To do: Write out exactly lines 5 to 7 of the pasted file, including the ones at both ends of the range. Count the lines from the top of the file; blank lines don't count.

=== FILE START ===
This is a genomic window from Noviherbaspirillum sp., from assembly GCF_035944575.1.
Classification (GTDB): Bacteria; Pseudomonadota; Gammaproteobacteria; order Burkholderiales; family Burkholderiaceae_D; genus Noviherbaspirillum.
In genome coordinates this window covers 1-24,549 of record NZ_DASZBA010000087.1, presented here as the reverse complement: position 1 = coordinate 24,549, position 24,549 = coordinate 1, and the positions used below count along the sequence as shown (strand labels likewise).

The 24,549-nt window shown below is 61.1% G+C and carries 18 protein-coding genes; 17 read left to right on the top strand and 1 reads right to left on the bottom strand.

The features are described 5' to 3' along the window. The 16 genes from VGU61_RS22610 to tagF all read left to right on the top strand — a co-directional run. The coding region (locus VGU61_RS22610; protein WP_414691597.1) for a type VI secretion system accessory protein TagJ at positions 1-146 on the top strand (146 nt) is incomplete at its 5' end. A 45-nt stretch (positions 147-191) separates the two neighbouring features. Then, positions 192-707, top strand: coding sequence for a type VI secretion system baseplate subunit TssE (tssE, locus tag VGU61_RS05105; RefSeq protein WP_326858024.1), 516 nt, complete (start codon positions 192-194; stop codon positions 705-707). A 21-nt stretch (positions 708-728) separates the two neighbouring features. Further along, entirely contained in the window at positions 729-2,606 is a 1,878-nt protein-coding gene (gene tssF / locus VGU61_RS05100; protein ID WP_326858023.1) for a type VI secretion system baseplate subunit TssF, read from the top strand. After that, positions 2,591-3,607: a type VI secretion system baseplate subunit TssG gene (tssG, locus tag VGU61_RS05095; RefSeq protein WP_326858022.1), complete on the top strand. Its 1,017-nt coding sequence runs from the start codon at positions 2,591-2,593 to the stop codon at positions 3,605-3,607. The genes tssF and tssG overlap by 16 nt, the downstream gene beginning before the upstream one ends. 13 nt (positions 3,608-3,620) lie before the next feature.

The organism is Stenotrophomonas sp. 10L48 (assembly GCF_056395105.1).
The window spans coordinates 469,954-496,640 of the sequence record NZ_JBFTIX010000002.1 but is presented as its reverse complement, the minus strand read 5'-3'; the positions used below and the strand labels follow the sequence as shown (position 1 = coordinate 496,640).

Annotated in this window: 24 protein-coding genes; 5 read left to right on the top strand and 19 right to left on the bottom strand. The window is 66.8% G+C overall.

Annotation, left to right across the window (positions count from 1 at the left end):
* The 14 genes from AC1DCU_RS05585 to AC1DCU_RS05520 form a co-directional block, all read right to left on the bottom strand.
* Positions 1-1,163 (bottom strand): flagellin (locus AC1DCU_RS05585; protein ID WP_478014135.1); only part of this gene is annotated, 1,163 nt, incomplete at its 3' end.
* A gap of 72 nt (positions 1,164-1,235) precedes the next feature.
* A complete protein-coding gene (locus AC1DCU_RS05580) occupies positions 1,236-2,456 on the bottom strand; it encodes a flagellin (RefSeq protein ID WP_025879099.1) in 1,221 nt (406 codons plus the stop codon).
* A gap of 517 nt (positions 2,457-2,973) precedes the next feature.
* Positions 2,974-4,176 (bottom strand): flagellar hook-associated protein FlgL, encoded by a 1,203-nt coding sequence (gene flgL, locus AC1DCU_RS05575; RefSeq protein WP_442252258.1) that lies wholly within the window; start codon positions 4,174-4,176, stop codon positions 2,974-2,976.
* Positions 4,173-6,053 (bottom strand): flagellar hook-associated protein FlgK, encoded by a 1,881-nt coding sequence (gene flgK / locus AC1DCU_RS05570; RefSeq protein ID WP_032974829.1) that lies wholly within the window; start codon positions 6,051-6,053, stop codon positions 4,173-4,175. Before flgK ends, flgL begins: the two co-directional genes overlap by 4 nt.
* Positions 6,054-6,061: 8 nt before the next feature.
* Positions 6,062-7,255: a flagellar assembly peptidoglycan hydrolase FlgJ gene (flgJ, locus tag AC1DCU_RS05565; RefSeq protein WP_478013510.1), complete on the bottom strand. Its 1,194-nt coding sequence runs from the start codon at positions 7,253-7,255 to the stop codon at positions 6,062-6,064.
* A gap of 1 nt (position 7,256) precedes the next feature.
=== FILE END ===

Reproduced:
The features are described 5' to 3' along the window. The 16 genes from VGU61_RS22610 to tagF all read left to right on the top strand — a co-directional run. The coding region (locus VGU61_RS22610; protein WP_414691597.1) for a type VI secretion system accessory protein TagJ at positions 1-146 on the top strand (146 nt) is incomplete at its 5' end. A 45-nt stretch (positions 147-191) separates the two neighbouring features. Then, positions 192-707, top strand: coding sequence for a type VI secretion system baseplate subunit TssE (tssE, locus tag VGU61_RS05105; RefSeq protein WP_326858024.1), 516 nt, complete (start codon positions 192-194; stop codon positions 705-707). A 21-nt stretch (positions 708-728) separates the two neighbouring features. Further along, entirely contained in the window at positions 729-2,606 is a 1,878-nt protein-coding gene (gene tssF / locus VGU61_RS05100; protein ID WP_326858023.1) for a type VI secretion system baseplate subunit TssF, read from the top strand. After that, positions 2,591-3,607: a type VI secretion system baseplate subunit TssG gene (tssG, locus tag VGU61_RS05095; RefSeq protein WP_326858022.1), complete on the top strand. Its 1,017-nt coding sequence runs from the start codon at positions 2,591-2,593 to the stop codon at positions 3,605-3,607. The genes tssF and tssG overlap by 16 nt, the downstream gene beginning before the upstream one ends. 13 nt (positions 3,608-3,620) lie before the next feature.

The organism is Stenotrophomonas sp. 10L48 (assembly GCF_056395105.1).
The window spans coordinates 469,954-496,640 of the sequence record NZ_JBFTIX010000002.1 but is presented as its reverse complement, the minus strand read 5'-3'; the positions used below and the strand labels follow the sequence as shown (position 1 = coordinate 496,640).